I live on Portobello road. So I am quite used to waking up every Saturday to the noise of merchants assembling their stalls and getting ready to sell their products. As a designer, I have never thought about selling my products in a market as I have always placed them in the high-end category.
I was asked to participate in a street market as part of my masters programme. Upon pondering the thought of placing my premium priced product line in a street market, I vividly recalled a dinner conversation I had with my friends who own To Home From London (A shop that sells UK made souvenirs). They said that selling their product in the market was the best customer research they have done because they get feedback directly from consumers.
I went back to a book I have read long before I enrolled to business school, namely The Lean Start-Up, and dug up this quote as my mantra for that day: “We must learn what customers really want, not what they say they want or what we think they should want.”
I set up my stall in the market and stood there uncomfortably not knowing what to expect. As the first customer approached, I stiffened up and said nothing at all, not even a smile. My Saudi friend/classmate nudged me and mumbled to me in Arabic saying “don’t be stand-offish”. So I took a mental note, that my nerves and awkwardness can sometimes be perceived as arrogance.
A few minutes later, a couple walked by and stopped at my stall, the lady pointed to her partner at the geometric pattern in the Tshirt and then pointed at the bracelet emphasising the consistency and coherence and her husband smiled and then they both walked away. That was positive feedback delivered in silent gestures and it gave me some encouragement.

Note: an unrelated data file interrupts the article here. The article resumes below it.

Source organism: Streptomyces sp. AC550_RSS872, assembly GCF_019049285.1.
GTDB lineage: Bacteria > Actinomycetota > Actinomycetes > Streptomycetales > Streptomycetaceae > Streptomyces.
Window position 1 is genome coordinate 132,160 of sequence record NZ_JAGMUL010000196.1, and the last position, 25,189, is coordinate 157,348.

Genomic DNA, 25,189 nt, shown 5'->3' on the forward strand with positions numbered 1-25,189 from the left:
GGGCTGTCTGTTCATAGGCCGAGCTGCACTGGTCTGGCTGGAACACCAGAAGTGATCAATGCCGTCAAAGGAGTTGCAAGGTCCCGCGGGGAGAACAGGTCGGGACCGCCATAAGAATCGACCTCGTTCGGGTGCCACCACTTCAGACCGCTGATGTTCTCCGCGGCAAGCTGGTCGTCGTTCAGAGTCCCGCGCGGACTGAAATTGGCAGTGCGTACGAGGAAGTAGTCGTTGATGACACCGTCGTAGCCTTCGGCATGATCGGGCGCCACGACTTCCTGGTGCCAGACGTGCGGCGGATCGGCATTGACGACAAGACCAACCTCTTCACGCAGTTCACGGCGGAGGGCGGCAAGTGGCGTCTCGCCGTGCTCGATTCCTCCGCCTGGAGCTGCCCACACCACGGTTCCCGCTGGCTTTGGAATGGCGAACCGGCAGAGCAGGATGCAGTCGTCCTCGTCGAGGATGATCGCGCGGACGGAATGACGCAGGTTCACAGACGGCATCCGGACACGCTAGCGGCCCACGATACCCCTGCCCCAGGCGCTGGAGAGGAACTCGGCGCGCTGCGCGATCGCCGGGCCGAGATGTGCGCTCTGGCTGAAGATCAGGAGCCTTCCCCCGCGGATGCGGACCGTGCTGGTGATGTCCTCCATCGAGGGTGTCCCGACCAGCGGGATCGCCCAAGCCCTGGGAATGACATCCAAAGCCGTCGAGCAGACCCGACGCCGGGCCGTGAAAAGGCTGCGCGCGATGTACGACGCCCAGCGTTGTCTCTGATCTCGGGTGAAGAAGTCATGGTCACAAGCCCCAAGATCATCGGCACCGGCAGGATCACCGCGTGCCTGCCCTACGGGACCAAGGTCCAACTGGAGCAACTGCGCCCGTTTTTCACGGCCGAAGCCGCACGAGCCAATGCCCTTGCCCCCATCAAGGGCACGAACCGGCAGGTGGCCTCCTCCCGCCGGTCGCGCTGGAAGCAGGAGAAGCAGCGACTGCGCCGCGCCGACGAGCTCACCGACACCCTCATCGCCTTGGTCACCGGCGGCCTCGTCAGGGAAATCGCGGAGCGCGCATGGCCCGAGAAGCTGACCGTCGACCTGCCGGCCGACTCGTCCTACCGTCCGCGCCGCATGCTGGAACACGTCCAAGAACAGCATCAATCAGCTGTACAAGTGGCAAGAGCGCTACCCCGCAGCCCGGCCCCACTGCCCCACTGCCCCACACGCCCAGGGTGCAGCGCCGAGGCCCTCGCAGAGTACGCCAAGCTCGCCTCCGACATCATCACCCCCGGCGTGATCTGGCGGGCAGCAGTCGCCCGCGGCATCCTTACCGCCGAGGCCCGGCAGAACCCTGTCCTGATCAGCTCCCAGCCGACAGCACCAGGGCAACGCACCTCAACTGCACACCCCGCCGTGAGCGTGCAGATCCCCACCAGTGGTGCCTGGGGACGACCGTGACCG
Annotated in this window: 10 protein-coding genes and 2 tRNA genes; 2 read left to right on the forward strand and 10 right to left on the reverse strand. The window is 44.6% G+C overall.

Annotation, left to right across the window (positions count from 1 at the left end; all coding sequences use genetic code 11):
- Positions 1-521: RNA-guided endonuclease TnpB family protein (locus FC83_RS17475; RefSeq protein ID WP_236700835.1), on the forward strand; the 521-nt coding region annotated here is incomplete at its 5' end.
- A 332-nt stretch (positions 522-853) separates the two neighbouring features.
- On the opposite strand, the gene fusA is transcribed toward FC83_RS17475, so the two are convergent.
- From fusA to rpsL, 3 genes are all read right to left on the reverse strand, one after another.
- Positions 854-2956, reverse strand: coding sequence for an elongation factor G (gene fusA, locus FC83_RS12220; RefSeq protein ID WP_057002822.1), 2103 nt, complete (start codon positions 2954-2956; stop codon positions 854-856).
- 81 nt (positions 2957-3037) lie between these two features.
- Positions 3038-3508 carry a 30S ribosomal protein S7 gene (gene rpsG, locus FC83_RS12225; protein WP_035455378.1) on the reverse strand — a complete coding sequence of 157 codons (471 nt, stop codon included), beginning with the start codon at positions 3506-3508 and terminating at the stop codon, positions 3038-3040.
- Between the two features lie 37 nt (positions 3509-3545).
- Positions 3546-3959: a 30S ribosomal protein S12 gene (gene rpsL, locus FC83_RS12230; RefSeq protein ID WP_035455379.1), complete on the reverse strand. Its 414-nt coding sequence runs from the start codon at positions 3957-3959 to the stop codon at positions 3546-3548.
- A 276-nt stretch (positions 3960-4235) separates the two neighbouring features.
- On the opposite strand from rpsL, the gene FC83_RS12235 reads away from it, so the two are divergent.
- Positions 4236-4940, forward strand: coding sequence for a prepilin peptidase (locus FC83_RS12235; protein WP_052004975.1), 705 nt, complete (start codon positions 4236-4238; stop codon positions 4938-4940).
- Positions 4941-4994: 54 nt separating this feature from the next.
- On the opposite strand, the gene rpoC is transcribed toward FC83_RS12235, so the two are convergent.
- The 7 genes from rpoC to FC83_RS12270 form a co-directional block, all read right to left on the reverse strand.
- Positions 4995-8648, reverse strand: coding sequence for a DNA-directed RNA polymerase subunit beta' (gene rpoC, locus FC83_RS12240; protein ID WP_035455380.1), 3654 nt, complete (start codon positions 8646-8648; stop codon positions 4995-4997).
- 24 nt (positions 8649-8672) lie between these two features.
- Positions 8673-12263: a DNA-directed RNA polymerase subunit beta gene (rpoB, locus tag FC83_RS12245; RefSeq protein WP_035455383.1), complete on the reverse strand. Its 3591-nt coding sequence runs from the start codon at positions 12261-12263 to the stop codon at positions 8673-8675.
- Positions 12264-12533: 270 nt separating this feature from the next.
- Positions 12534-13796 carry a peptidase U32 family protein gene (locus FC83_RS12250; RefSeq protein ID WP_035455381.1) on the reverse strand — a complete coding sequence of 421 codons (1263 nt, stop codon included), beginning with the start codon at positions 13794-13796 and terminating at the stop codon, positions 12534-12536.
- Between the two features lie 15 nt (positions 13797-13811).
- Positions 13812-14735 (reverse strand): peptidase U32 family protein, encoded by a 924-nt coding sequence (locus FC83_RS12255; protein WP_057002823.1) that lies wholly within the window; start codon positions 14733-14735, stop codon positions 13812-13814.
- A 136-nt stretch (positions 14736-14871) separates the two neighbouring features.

Another observation was when people looked at the T-shirts and asked me “how much is that brooch?”. “It’s not a brooch I said it’s part of the t-shirt.“why not sell the brooch? Why go through the hassle of making a t-shirt?”, they would ask. “Because the value is in the Tshirt itself just as much as the accessories. Everything from the pattern to the quality of fabric and the weight of the material has been well designed. I received a phone call once from a customer asking me if I would make him 10 of those T-shirts without the accessories to wear every day because they were so comfortable.
In conclusion, the T-shirts and the hardware were equally desirable by customers. Some preferred one more than the other, but the lesson I learned is to simplify and give options to customers. It is called “Bundling & Unbundling” in the book The Personal MBA.
“Bundling and unbundling can help you create value for different types of customers without requiring the creation of something new.”
The interactive experience I have had with people stopping by asking questions, giving feedback and making gestures and facial expressions has taught me more about my customers, than an online survey or a sales analysis.
Ries, E (2011) The Lean Startup: How Constant Innovation Creates Radically Successful Businesses. London: Portfolio Penguin
Kaufman, J (2012) The Personal MBA: A world-class education in a single volume. London: Portfolio Penguin. pp. 66-67